3. For key comments containing such URLs, a Git config setting is written that uses url.<base>.insteadof. It will redirect git requests to URLs starting with either https://github.com/owner/repo or git@github.com:owner/repo to a fake hostname/URL like git@...some.hash...:owner/repo.
  4. An SSH configuration section is generated that applies to the fake hostname. It will map the SSH connection back to github.com, while at the same time pointing SSH to a file containing the appropriate key's public part. That will make SSH use the right key when connecting to GitHub.com.

Exported variables

The action exports the SSH_AUTH_SOCK and SSH_AGENT_PID environment variables through the Github Actions core module. The $SSH_AUTH_SOCK is used by several applications like git or rsync to connect to the SSH authentication agent. The $SSH_AGENT_PID contains the process id of the agent. This is used to kill the agent in post job action.

Known Issues and Limitations

Works for the Current Job Only

Since each job runs in a fresh instance of the virtual environment, the SSH key will only be available in the job where this action has been referenced. You can, of course, add the action in multiple jobs or even workflows. All instances can use the same SSH_PRIVATE_KEY secret.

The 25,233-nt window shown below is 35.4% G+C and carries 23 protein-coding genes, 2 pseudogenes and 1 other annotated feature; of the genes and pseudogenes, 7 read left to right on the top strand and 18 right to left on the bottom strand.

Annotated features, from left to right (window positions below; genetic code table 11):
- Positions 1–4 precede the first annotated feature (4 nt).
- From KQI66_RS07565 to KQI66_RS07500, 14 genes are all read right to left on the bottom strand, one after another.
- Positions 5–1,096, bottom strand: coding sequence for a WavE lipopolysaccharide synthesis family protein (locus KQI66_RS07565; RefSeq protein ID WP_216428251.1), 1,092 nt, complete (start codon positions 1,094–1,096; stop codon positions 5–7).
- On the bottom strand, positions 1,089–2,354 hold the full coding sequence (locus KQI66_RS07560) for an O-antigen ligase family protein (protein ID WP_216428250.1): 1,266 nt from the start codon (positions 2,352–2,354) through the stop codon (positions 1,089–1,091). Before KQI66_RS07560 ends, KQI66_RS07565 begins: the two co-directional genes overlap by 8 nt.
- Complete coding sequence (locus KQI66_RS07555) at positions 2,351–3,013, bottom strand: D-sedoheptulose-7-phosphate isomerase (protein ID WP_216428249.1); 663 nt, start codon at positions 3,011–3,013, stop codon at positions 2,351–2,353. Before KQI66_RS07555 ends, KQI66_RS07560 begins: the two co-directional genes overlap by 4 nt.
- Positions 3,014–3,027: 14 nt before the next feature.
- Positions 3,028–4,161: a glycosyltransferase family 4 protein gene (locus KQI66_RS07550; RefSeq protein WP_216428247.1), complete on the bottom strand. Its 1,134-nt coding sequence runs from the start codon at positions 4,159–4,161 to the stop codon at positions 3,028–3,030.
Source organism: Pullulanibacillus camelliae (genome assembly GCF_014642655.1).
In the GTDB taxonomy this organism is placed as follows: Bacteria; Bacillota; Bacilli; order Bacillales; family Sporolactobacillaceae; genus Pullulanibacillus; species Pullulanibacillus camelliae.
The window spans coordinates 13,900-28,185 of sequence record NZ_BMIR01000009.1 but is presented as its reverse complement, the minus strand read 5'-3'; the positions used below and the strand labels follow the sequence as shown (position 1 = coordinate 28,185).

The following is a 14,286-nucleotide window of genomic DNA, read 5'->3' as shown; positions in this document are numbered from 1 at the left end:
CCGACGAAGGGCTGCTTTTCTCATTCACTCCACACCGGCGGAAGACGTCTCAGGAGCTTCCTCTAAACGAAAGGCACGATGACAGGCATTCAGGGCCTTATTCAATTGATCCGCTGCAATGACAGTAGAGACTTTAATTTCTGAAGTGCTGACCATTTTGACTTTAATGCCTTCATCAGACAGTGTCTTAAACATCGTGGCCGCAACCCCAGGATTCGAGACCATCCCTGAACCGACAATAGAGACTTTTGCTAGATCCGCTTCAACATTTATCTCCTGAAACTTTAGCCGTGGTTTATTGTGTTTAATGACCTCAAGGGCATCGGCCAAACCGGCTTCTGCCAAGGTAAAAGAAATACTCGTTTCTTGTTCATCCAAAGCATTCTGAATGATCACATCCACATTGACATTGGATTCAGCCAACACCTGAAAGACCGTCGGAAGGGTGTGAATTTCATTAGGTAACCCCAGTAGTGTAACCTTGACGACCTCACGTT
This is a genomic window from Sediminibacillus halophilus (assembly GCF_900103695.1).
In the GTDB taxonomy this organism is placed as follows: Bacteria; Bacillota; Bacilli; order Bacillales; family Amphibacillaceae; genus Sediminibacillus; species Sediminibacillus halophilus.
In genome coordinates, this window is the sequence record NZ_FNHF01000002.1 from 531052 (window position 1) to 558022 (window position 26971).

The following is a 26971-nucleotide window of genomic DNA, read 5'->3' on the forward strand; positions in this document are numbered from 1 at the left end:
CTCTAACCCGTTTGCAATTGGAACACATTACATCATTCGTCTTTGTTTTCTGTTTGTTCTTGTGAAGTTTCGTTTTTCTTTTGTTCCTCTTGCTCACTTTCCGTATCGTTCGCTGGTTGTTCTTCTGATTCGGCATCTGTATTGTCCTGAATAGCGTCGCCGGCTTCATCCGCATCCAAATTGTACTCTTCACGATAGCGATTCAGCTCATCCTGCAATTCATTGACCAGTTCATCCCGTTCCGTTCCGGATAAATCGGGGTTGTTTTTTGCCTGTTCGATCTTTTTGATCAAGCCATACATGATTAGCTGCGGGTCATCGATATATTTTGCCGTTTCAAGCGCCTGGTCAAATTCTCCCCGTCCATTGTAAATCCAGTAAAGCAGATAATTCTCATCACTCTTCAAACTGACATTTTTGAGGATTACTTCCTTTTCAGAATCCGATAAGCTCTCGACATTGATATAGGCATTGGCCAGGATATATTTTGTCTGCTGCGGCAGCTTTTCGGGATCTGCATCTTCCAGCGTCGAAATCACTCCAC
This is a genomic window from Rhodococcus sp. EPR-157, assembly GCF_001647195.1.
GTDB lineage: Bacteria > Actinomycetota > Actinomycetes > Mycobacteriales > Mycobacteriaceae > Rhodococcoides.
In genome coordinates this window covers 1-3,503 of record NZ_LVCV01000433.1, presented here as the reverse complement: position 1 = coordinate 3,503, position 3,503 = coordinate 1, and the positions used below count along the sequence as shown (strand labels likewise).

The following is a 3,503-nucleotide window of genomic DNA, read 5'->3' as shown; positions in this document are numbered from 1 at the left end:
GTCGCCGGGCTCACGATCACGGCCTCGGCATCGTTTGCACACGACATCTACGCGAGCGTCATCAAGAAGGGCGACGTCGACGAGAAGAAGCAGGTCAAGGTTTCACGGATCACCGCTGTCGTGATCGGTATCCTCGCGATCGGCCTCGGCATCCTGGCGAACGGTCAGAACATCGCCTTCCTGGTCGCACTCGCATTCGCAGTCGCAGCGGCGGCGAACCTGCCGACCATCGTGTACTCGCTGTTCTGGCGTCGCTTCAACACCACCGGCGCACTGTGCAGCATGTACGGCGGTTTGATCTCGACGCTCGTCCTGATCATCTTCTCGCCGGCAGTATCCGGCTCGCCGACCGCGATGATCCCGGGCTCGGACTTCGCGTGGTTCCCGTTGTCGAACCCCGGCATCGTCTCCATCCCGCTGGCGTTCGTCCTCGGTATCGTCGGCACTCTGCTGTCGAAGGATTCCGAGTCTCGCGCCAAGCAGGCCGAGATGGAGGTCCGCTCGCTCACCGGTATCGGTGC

SSH Private Key Format

If the private key is not in the PEM format, you will see an Error loading key "(stdin)": invalid format message.

Use ssh-keygen -p -f path/to/your/key -m pem to convert your key file to PEM, but be sure to make a backup of the file first 😉.

Additional Information for Particular Tools or Platforms

If you know that your favorite tool or platform of choice requires extra tweaks or has some caveats when running with SSH, feel free to open a PR to amend this section here.

Container-based Workflows

If you are using this action on container-based workflows, make sure the container has the necessary SSH binaries or package(s) installed.

Using the docker/build-push-action Action

If you are using the docker/build-push-action, and would like to pass the SSH key, you can do so by adding the following config to pass the socket file through:

      - name: Build and push
        id: docker_build
        uses: docker/build-push-action@v2
        with:
          ssh: |
            default=${{ env.SSH_AUTH_SOCK }}

Cargo's (Rust) Private Dependencies on Windows

If you are using private repositories in your dependencies like this: